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Newspaper Page Text
A BUSINESS START
By Victor Radcliffe.
"Horace, I- appoint you my confi
dential secretary, terms-to be decid
ed as soon as I realize on my in
heritance' "Very kind, and having no present
position I'll be glad to accept your
offer," said Horace Lee. "Much of a
"I don't know, but my cousin, Noah
Cleave, had a good deal of money
They Located the Shop in Question.
once. Of course it must be quite
material. The letter from the lawyer
at Booneville says I am sole legatee.
I'm going to give up my job here. I'm
going to enjoy life and luxuriate, and
also you. I've got some literary ideas
you shall jot them down as they
come to me."
"See here, Winfield,' said blunt,
practical Horace, "I'm friend enough
of yours to give you some advice.
Don't drop your position until you
find out what your cousin has left
you. Don't begin, spending your for
tune before you know what it
"Oh, I'm quite sure it must be
something substantial," insisted the
optimistic Winfield Grey. "Anyhow,
I want you to run down with me to
Booneville till I take possession of
the estate. I'll pay your expenses and
for your time."
Horace was willing. He was un
employed just now It was his own
fault. He had worked for three years
for a local firm mean, stingy and
unappreciative. He found this
drudgery unpromising and resigned.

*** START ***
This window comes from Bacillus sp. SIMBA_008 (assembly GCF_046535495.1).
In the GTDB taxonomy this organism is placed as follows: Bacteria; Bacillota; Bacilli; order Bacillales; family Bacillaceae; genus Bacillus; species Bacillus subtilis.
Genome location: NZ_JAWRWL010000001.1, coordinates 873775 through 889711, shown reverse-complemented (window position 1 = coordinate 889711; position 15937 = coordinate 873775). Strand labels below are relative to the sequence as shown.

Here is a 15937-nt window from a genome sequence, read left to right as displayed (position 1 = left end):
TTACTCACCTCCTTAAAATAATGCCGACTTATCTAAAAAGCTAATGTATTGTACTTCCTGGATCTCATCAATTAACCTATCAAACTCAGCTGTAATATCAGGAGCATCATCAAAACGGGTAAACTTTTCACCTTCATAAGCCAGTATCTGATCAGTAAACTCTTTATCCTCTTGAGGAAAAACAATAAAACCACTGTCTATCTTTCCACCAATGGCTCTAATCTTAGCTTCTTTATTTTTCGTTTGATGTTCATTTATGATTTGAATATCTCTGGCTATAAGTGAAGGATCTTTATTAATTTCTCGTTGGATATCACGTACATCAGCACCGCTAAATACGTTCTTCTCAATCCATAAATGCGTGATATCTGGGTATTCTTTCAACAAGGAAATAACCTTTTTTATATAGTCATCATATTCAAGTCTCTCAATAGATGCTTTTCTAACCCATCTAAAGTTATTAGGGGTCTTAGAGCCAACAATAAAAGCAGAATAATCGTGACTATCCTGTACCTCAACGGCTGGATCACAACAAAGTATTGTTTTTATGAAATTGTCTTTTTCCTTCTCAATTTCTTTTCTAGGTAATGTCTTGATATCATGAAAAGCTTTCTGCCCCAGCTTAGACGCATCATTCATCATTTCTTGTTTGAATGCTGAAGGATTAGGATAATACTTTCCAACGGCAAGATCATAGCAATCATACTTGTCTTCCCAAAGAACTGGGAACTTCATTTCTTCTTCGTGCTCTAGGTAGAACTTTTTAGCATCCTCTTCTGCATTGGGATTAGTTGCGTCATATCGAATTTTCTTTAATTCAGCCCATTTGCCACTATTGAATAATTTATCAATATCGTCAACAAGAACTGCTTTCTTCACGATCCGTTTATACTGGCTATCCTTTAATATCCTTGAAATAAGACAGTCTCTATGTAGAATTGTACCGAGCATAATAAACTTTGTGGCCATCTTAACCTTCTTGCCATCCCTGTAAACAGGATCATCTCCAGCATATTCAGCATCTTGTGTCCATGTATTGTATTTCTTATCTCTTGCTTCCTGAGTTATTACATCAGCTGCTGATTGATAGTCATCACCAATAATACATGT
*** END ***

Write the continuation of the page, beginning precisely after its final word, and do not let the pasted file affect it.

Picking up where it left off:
Now his idea was to try and get some
capital to make a start for himself '
in a modest way.
Dora Wayne, to whom he was en-
gaged, had scolded him gently for
giving up a small but steady income,
but Horace was ambitious and en
ergetic. So Horace started with Grey for
Booneville, a little city about fifty
miles distant. Grey had togged him
self out in great style in accordance
with the grandeur he, favore'd heir to
a fortune, should assume. He invited
all his old working chums to "a grand
blowout" upon his return. He arrang
ed to buy an expensive trotting team
and turnout. He knew the Waynes
pretty well and invited Dora to share
his first ride in that model of swift
ness and elegance. Horace won
dered if it could be possible that his
friend meditated becoming his rival.
He felt pretty safe about Dora, how
ever. An enormous disappointment
greeted Winfield Grey when he reach
ed Booneville. The lawyer who had
written him informed him that his
uncle had lost all he had in unwise
"All there is left outside of paying
his debts," advised., the attorney, "is
a little shop on Main street and that
is on leased ground. It seems that
your cousin took a fancy to a young
plumber and tried to reform him. He
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